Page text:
A screenshot of C-SPAN during a House vote on January 1, 2013. (Mladen Antonov/AFP/Getty Images)
BOSTON (WBZ NewsRadio) — My understanding is that—just as there’s a five-second rule for eating food that fell on the floor—there’s a 24-hour rule for missed birthdays, during which you can still mark the date without being marked tardy.
So I feel safe in wishing C-SPAN, the cable TV industry’s gift to America, a happy 40th birthday a day late.
I’ve watched more C-SPAN since 1979 than I care to think about, but for good reason. As a political reporter, it’s been an indispensable primary source of information about what the federal government is doing or, more often, not doing.
For instance, I learned a lot about what motivates many of our top political leaders from the fuss that greeted C-SPAN's debut.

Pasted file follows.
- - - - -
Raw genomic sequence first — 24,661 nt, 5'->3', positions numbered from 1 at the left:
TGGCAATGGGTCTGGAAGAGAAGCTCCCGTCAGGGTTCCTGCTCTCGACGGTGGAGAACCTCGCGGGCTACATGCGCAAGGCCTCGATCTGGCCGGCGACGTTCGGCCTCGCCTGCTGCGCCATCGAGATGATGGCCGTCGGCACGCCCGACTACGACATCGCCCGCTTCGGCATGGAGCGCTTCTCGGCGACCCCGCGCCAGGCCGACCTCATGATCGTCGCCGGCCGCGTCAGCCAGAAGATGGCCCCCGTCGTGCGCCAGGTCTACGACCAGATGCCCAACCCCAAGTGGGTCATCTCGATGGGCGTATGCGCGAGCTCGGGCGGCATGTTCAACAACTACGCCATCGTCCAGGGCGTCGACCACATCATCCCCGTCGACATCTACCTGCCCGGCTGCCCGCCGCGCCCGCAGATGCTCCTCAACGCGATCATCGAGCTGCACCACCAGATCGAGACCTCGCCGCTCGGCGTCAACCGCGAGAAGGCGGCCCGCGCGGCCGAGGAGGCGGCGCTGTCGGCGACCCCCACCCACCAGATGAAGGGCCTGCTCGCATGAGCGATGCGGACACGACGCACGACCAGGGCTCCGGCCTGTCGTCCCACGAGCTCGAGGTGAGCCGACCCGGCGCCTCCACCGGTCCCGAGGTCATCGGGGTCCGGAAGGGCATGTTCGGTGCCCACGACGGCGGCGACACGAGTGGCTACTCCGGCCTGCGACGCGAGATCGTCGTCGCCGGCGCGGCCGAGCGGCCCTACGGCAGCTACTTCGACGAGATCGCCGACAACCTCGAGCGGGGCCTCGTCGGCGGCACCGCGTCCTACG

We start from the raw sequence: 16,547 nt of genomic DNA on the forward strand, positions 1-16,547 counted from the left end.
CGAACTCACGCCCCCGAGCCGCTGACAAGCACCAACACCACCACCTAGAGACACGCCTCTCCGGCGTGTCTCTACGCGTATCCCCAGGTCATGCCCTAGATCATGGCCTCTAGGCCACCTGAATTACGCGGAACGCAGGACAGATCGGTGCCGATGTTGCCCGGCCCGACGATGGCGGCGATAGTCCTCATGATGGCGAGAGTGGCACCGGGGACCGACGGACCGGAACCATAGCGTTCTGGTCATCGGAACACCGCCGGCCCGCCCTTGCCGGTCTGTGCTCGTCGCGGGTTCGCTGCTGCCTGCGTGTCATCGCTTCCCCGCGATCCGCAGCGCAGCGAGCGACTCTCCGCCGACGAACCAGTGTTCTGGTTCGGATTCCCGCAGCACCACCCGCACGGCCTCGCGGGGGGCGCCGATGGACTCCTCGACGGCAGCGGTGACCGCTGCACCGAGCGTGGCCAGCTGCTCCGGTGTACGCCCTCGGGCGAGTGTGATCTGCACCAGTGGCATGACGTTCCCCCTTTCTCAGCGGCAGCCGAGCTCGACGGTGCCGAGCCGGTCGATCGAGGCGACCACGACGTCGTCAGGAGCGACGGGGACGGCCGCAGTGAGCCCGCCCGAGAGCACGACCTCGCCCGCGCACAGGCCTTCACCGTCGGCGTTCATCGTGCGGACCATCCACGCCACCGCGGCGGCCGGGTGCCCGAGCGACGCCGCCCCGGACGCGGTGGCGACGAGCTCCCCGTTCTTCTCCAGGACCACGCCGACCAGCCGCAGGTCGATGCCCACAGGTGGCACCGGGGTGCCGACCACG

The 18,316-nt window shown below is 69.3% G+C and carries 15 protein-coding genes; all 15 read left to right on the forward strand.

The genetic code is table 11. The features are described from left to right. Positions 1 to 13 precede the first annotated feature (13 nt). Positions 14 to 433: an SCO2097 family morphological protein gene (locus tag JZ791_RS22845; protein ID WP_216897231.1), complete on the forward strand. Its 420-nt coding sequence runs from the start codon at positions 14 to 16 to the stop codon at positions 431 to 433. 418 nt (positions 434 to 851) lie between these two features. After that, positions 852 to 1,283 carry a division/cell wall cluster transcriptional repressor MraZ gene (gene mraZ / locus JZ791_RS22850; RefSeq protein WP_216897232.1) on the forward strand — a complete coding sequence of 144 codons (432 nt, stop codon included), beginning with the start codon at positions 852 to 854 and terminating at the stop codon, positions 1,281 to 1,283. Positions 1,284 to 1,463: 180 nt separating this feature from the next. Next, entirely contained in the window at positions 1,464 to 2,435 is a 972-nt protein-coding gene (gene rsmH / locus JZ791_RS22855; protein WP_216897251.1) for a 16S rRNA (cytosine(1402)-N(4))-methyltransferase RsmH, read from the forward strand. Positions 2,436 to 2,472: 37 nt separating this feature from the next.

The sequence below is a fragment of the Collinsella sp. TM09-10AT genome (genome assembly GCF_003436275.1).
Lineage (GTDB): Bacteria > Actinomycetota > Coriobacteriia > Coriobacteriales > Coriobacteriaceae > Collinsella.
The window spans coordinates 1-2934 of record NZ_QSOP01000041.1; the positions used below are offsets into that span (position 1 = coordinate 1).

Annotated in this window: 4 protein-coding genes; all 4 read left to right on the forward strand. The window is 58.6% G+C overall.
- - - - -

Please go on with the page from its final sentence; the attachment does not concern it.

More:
Members of the House, which allowed cameras in years before the Senate, insisted on controlling the video, so that they wouldn’t be shown napping or doing other impolitic things.
The Senate didn’t allow C-SPAN in for seven years, taking that long to realize that TV coverage meant more press coverage and public recognition.
And C-SPAN's extensive coverage of other political events—presidential campaigns, State of the State speeches, and local candidate debates—can give even the laziest couch potato a primer in what’s going on that no other media outlet can match.
C-SPAN has brought sunlight to an important but once-dark corner of our democracy.
And I don’t know about you, but when it comes to what my government is up to, I want to know more, not less.
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